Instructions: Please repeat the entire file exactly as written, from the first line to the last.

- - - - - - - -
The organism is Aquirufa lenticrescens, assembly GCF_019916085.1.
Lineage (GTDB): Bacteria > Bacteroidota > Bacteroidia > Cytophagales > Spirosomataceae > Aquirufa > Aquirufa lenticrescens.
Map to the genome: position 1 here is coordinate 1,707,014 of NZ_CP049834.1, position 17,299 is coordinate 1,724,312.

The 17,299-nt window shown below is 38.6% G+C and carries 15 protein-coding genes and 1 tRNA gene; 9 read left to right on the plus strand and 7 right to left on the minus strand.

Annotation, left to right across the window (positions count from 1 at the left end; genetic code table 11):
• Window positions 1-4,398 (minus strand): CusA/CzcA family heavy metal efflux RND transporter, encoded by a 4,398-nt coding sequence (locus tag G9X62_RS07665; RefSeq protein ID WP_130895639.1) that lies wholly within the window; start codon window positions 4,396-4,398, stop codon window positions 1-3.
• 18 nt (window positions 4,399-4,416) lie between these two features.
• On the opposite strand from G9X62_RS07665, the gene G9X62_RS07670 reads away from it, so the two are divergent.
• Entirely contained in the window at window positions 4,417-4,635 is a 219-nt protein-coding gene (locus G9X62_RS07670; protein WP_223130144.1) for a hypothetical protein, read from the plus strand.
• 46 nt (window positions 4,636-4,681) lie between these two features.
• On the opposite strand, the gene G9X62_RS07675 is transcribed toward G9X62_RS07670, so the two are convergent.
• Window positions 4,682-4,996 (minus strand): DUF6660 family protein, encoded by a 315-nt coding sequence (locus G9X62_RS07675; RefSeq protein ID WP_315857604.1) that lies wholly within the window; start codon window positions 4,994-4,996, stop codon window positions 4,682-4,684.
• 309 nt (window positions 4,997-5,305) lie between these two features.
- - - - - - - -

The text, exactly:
The organism is Aquirufa lenticrescens, assembly GCF_019916085.1.
Lineage (GTDB): Bacteria > Bacteroidota > Bacteroidia > Cytophagales > Spirosomataceae > Aquirufa > Aquirufa lenticrescens.
Map to the genome: position 1 here is coordinate 1,707,014 of NZ_CP049834.1, position 17,299 is coordinate 1,724,312.

The 17,299-nt window shown below is 38.6% G+C and carries 15 protein-coding genes and 1 tRNA gene; 9 read left to right on the plus strand and 7 right to left on the minus strand.

Annotation, left to right across the window (positions count from 1 at the left end; genetic code table 11):
• Window positions 1-4,398 (minus strand): CusA/CzcA family heavy metal efflux RND transporter, encoded by a 4,398-nt coding sequence (locus tag G9X62_RS07665; RefSeq protein ID WP_130895639.1) that lies wholly within the window; start codon window positions 4,396-4,398, stop codon window positions 1-3.
• 18 nt (window positions 4,399-4,416) lie between these two features.
• On the opposite strand from G9X62_RS07665, the gene G9X62_RS07670 reads away from it, so the two are divergent.
• Entirely contained in the window at window positions 4,417-4,635 is a 219-nt protein-coding gene (locus G9X62_RS07670; protein WP_223130144.1) for a hypothetical protein, read from the plus strand.
• 46 nt (window positions 4,636-4,681) lie between these two features.
• On the opposite strand, the gene G9X62_RS07675 is transcribed toward G9X62_RS07670, so the two are convergent.
• Window positions 4,682-4,996 (minus strand): DUF6660 family protein, encoded by a 315-nt coding sequence (locus G9X62_RS07675; RefSeq protein ID WP_315857604.1) that lies wholly within the window; start codon window positions 4,994-4,996, stop codon window positions 4,682-4,684.
• 309 nt (window positions 4,997-5,305) lie between these two features.